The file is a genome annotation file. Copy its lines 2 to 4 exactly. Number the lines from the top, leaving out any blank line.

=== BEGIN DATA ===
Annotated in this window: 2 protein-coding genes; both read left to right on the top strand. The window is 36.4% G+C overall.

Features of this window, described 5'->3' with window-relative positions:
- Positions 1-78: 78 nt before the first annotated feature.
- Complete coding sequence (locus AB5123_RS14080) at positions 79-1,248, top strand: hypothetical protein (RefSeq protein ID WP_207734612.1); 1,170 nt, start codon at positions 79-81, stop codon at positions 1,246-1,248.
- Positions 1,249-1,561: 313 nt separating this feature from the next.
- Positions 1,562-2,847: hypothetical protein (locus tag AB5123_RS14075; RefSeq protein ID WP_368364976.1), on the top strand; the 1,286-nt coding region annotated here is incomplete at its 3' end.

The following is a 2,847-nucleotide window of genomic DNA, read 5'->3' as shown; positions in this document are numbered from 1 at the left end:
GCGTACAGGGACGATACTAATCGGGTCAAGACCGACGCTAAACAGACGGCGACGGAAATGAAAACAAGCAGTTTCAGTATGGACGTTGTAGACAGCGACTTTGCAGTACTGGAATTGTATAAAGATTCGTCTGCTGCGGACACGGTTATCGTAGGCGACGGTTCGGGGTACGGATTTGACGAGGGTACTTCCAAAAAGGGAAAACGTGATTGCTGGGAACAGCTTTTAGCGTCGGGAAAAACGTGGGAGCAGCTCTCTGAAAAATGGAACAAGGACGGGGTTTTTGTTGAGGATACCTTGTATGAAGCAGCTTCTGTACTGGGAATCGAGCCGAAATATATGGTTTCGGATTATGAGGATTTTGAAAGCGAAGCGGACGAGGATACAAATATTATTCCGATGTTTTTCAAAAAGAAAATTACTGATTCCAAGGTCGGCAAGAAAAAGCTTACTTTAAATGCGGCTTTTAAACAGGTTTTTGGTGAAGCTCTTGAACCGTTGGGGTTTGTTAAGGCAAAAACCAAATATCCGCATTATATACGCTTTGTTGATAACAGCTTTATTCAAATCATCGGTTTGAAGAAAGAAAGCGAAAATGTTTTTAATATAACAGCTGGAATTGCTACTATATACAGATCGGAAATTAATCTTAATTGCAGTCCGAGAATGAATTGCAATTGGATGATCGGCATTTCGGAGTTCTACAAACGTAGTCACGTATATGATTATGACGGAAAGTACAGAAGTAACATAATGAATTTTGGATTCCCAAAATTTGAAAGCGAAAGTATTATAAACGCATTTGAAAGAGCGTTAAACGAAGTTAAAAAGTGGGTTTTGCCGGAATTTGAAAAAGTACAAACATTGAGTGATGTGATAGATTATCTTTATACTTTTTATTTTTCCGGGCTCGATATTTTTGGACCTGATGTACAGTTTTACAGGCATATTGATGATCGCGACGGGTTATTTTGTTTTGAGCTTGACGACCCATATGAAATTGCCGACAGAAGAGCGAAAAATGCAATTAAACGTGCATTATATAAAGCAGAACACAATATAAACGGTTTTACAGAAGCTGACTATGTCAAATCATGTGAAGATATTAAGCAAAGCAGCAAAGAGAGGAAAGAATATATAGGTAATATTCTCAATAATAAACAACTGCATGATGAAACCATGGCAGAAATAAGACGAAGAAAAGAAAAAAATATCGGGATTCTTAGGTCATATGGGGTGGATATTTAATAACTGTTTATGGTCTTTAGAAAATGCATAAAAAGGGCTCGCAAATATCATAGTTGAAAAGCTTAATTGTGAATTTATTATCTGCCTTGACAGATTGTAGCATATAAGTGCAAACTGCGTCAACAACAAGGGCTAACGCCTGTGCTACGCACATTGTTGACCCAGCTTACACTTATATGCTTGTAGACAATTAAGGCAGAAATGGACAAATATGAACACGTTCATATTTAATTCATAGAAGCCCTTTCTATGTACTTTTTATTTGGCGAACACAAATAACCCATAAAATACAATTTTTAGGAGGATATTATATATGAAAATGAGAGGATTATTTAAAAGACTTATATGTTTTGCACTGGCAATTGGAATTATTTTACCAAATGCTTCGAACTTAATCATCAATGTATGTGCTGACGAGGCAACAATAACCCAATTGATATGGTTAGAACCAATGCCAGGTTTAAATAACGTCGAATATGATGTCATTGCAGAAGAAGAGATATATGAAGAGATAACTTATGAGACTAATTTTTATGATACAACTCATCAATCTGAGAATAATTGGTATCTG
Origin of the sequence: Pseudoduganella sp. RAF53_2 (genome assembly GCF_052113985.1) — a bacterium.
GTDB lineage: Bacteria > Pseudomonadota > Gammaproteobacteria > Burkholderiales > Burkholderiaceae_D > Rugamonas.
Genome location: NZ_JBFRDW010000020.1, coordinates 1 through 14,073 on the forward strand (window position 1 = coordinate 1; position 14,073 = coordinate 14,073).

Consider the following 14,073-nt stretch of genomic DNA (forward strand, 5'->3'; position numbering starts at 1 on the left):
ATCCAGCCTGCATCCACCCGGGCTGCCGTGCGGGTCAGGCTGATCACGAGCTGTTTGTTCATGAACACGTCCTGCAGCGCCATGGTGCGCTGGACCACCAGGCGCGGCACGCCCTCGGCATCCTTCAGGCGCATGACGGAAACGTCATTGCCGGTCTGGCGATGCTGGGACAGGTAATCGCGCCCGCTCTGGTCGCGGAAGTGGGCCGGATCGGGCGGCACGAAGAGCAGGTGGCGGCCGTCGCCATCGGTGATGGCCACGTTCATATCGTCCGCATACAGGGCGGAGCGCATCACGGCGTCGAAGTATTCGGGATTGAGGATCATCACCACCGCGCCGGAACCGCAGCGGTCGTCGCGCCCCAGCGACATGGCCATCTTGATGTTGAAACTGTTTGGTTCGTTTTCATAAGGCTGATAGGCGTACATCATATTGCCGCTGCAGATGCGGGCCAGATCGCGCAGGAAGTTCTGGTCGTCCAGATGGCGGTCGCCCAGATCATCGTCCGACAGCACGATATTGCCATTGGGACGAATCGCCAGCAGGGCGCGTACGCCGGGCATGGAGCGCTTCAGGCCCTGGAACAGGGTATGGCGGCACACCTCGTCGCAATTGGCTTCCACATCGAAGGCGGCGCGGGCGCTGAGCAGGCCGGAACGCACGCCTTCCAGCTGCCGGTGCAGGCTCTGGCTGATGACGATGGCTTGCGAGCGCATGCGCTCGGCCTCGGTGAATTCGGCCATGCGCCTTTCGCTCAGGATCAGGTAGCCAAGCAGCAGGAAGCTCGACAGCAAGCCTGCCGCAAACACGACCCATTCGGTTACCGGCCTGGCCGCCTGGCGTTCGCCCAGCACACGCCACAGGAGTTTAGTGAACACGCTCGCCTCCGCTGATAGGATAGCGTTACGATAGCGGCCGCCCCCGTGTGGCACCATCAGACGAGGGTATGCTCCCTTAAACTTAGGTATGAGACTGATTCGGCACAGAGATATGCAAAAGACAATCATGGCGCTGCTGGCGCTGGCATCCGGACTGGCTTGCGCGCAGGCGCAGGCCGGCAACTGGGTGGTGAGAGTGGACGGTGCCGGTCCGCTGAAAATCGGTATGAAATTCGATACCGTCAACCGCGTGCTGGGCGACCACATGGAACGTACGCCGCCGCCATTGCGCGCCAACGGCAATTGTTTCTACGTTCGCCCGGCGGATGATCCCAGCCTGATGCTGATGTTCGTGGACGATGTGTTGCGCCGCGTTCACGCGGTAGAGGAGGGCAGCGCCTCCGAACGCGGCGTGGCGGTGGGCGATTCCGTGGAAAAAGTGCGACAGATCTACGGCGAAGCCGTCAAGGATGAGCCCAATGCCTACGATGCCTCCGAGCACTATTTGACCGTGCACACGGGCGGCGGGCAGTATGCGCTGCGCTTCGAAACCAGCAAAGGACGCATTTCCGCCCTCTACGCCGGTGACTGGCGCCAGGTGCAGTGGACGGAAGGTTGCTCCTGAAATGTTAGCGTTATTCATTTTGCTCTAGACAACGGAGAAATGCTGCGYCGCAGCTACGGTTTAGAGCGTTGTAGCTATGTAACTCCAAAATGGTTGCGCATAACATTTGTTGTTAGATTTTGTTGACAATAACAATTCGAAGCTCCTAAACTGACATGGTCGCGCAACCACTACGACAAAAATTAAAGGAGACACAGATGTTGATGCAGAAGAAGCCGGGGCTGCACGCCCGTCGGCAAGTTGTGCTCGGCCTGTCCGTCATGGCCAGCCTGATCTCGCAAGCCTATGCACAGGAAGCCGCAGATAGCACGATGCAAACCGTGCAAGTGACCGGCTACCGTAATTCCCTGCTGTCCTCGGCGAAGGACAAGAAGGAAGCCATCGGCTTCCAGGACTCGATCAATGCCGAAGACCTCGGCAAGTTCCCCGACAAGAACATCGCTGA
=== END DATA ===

Features of this window, described 5'->3' with window-relative positions:
- Positions 1-78: 78 nt before the first annotated feature.
- Complete coding sequence (locus AB5123_RS14080) at positions 79-1,248, top strand: hypothetical protein (RefSeq protein ID WP_207734612.1); 1,170 nt, start codon at positions 79-81, stop codon at positions 1,246-1,248.